Use of Blockchain technology in diary farming
Businesses around the world are shifting focus from the age-old methods of production, management and finance to sophisticated systems that make the work environment more efficient, ergonomic and transparent. Of various technologies that are transforming the way businesses move forward nowadays, blockchain technology has drastically taken over, be it a multi-million turnover company or a small farm in the neighbourhood. Ever wondered why your milk carton or box of cheese carries a QR code? This is where the world of blockchain technology comes in.
What exactly is blockchain?
As the term suggests, it is a chain of blocks that are interconnected. It can be thought of a ledger that is online, where you break down the information about the product from it’s inception to delivery, into blocks in an ordered manner. Data can be added to this system, which is related to each other and cannot be modified, edited or tampered with. New blocks can be added if required, as long as it is approved by authorised personnel and the same goes with the data inserted. Each block has specific staff who are only allowed to enter in information, but they can be made visible to all.
Why is it relevant?
The advantages are many in this regard. The whole layout gives an overall idea about the performance of the institution. The data is available to multiple users which ensures transparency and can be validated as required. All the information entered is marked by timestamps which can vouch for its authenticity and protect grave errors or tampering again. The authorisation consists of multiple steps making the system less prone to attack by hackers or malicious attacks.
How does it work?
To put it in laymen terms, you can imagine it as a flowchart on how the product is made. Let us say the dairy industry, to start with milk produced from a farm can become the first entity. Tags are given to each parameter that is measured and displayed. There, the tags include the name of the farm, the location, the feed consumed by the cattle etc. Organic varieties can put in information on antibiotic status; environmental regulations followed carbon footprints and all the information relevant at the source. The next level is the quality testing and assurance. PH levels, turbidity, colour, quality parameters can all be laid down in this block. The next block can be how the lot is transported. Finally, the carton of product on the store shelf carries a QR code on the scanning of which the whole information is imparted to the consumer. The blocks can be allotted according to priority or as required by the industry. It can be optimised so that relevant information along with adequate ones are displayed than trivial matters.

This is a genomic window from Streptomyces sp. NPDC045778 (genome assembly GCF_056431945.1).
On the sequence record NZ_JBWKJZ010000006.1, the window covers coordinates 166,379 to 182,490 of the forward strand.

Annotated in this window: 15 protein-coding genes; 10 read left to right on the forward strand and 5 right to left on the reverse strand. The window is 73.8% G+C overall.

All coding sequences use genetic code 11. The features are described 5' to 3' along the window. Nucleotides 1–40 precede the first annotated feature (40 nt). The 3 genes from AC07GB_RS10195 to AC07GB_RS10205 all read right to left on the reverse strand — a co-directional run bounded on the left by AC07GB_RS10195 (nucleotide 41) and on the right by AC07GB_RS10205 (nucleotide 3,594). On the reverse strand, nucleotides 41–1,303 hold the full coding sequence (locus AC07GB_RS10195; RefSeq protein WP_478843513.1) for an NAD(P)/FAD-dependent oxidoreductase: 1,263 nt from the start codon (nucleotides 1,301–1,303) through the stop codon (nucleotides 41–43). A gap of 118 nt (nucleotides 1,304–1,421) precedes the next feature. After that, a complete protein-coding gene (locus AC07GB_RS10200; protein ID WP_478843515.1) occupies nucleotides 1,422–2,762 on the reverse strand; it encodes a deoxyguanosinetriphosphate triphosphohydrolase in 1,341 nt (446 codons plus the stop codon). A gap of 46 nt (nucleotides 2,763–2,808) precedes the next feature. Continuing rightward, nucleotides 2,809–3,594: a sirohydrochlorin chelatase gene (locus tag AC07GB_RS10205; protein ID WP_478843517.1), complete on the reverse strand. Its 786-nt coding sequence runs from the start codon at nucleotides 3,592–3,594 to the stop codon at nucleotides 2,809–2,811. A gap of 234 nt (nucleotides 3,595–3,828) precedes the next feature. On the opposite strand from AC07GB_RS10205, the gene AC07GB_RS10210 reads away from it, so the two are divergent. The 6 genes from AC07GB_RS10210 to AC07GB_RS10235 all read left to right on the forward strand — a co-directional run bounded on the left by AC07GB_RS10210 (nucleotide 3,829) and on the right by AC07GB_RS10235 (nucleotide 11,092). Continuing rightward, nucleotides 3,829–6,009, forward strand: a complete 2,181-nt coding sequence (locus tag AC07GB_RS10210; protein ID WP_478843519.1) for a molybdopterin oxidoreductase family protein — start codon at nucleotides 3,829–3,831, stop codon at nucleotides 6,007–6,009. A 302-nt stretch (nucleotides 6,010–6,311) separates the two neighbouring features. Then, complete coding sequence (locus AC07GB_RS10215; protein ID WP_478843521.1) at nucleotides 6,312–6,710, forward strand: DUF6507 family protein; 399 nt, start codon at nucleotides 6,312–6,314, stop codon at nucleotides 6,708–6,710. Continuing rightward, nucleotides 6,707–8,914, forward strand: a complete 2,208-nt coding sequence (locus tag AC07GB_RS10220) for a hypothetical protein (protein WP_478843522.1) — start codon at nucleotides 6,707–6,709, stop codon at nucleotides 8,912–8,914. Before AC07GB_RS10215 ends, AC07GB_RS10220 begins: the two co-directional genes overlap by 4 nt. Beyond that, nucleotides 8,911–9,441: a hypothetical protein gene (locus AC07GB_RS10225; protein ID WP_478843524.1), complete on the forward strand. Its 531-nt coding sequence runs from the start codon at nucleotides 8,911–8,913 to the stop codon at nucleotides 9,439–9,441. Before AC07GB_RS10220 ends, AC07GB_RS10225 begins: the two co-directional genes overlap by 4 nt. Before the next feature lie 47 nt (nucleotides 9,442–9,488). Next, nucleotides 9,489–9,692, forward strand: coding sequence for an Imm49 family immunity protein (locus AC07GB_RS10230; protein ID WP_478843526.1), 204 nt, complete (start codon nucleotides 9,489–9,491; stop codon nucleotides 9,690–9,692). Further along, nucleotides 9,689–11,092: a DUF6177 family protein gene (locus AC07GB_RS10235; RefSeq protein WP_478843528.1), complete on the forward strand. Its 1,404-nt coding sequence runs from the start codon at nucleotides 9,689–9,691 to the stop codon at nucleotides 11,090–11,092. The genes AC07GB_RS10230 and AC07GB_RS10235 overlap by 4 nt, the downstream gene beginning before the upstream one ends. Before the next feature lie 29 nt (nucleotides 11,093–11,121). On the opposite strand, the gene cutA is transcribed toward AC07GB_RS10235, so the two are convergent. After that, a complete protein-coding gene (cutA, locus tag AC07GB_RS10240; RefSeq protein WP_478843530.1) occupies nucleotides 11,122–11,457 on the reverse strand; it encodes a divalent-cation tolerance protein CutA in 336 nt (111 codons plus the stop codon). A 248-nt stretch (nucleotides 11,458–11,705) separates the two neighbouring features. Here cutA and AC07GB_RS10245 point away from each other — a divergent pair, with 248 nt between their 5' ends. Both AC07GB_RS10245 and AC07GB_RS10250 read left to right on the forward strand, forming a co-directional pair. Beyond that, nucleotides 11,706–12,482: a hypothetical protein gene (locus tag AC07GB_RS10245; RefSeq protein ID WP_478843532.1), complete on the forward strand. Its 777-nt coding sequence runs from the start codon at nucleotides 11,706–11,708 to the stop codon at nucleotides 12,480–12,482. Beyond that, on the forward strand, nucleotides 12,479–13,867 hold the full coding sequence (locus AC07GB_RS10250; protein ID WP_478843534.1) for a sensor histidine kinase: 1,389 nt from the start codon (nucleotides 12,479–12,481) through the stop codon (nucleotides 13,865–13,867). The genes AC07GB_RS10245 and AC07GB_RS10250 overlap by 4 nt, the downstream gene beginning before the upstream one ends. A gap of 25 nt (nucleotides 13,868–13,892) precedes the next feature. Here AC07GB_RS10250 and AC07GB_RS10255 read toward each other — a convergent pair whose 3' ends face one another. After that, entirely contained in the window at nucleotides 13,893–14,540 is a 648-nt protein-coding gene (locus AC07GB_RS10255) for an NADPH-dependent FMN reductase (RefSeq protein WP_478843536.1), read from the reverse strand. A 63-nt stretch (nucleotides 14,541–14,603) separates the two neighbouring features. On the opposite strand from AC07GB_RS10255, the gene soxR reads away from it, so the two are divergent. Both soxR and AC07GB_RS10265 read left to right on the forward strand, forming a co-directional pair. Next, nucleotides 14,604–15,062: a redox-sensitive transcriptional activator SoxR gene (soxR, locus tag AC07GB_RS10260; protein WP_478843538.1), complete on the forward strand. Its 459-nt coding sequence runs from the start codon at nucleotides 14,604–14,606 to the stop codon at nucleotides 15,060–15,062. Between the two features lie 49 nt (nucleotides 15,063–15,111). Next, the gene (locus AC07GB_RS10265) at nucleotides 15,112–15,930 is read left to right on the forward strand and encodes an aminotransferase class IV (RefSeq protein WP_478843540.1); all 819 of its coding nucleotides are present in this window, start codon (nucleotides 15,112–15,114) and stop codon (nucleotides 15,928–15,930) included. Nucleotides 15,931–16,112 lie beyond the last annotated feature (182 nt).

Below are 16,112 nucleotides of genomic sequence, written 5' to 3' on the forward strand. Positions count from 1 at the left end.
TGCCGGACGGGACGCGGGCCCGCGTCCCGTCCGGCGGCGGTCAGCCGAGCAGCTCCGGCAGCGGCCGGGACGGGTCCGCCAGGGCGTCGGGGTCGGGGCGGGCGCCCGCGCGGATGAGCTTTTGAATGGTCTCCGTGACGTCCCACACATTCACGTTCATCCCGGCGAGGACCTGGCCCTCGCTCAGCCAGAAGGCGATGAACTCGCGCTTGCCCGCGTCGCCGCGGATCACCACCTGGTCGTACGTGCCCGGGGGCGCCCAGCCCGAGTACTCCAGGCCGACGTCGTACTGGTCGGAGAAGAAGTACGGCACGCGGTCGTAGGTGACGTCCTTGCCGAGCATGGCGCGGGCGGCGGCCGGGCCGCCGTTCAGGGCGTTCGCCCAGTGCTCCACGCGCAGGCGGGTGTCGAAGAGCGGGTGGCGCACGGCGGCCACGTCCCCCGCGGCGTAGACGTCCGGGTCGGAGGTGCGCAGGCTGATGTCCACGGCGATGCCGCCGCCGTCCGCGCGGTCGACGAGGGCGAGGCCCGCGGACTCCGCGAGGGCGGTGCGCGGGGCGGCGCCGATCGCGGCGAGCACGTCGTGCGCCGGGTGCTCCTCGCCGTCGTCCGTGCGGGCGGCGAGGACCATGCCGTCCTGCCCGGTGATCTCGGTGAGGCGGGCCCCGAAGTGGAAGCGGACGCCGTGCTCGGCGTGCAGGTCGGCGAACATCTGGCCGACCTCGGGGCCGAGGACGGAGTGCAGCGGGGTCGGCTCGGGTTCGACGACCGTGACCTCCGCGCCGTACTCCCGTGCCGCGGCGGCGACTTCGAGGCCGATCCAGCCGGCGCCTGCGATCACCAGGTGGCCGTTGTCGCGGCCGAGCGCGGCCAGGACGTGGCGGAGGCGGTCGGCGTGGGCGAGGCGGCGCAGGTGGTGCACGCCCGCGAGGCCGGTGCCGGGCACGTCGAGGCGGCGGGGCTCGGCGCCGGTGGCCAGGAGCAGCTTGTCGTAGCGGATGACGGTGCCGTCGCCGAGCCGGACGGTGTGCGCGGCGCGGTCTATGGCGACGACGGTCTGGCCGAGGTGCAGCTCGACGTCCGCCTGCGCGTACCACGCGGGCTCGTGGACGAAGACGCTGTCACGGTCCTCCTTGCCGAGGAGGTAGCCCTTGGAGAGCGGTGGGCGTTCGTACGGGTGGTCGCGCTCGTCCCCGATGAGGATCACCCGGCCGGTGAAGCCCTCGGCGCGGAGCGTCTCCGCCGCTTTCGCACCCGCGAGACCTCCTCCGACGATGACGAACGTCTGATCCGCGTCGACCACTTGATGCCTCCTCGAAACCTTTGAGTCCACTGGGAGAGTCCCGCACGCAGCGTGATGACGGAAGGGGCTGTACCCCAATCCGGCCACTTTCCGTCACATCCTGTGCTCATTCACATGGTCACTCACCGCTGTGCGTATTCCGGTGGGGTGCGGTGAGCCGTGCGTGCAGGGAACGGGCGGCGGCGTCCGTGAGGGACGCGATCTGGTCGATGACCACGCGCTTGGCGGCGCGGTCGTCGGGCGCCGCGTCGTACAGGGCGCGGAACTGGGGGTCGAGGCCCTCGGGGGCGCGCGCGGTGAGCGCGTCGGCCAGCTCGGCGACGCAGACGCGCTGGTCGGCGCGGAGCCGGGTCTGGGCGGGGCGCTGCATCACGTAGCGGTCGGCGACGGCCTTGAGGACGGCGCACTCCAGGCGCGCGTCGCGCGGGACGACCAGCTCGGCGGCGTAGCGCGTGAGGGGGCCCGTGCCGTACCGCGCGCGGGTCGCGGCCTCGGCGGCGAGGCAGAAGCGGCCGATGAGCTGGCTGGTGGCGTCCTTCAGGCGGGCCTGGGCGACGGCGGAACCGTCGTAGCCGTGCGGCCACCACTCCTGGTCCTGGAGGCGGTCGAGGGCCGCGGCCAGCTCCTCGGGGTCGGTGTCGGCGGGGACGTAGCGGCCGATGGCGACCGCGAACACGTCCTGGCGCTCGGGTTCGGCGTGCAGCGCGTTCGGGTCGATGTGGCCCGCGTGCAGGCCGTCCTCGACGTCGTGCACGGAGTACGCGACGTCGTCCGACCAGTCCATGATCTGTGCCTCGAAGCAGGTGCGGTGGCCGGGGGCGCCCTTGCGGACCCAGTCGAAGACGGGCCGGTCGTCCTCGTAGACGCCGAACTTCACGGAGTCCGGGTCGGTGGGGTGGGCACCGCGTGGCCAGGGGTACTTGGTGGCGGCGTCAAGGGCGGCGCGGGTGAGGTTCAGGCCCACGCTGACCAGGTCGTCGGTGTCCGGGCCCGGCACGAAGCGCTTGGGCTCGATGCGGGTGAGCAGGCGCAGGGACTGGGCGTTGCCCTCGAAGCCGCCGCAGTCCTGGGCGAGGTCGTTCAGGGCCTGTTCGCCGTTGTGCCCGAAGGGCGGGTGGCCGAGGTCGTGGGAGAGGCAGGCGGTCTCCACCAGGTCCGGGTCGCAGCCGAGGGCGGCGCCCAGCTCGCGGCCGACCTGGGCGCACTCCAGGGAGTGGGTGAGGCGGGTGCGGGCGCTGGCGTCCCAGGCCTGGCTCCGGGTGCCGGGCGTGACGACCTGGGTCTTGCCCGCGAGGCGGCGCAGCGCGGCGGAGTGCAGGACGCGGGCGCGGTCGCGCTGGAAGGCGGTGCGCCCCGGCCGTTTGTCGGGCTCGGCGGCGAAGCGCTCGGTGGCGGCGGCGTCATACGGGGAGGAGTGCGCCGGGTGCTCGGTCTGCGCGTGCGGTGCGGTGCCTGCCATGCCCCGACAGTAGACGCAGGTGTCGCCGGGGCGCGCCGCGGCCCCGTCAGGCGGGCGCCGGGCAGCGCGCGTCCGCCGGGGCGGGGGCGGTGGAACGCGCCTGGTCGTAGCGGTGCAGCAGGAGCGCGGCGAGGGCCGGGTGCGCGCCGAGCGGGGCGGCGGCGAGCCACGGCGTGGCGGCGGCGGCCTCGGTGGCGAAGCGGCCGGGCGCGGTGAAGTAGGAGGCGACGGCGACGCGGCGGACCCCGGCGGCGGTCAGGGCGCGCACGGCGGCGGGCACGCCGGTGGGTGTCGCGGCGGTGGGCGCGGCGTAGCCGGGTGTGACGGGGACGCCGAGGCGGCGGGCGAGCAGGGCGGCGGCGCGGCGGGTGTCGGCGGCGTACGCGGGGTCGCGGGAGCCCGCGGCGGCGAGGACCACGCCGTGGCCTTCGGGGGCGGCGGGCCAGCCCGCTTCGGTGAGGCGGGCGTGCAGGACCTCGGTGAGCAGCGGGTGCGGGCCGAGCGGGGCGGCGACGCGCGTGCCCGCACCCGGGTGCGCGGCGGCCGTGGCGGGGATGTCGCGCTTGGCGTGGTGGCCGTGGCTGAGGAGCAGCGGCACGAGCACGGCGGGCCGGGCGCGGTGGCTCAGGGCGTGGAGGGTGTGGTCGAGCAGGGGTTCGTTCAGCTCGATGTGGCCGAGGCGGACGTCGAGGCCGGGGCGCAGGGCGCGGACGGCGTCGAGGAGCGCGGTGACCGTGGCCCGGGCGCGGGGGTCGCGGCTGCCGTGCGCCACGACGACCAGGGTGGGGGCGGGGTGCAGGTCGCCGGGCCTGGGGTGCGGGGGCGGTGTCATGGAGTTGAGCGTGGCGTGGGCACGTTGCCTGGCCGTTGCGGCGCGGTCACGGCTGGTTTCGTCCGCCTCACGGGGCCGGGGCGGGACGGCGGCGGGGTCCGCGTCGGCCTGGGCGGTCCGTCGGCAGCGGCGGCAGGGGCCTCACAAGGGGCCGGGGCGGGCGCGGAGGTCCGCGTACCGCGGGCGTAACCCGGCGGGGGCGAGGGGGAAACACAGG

The system is decentralised meaning that the data is divided between different sections including the consumer and staff and can be checked back anytime and raise questions thereby. Savings on labour required to manually integrate all the data and analyse the efficiency of the system is also an added advantage. In case of a quality issue, it is easier to spot the area of trouble and rectify immediately. Higher security of data makes the functioning robust and dismisses the possibility of foul play. With real-time data, the producers can monitor their item, how well it performs and how the consumer is reacting to the modifications made. This helps save time and finance on gathering data on the product popularity and tweaking its value and production size. The consumer can assess the costs and profits that went to the farmer, the transportation and other subsidiaries. Given this, the farmer can choose what he wishes to reveal or not reveal on his information patch.
Consumers are becoming increasingly aware of what they consume and its components and believe in the concept of food traceability which is ensured by blockchain technology. When catering to an informed society, clarity and transparency can add value and impart the image of trust to the company. Labels and brand tags have become obsolete. A consumer able to track the real-time processes and the journey of the product is more likely to trust the brand rather than one that displays vague data at the back of bottles. Especially when it comes to perishable and more importantly dairy and meat products, the source of the product, the cattle feed that is used, the size of the farm, the organic tag, and other factors that may seem trivial become factors that the informed consumer looks into nowadays.
How to get rigged on it?
This industry has been booming, and some prominent companies are offering blockchain solutions fitted to each specific industry. On the consumer end, you can look out for QR codes at the back of cartons scanning which the information should be available to you.
Blockchain technology is slowly but steadily taking the harness in business around the world. Niche markets have increasingly adopted this technology to cater to their audience who believe in participation in the making of their consumables and knowing exactly how their product was made.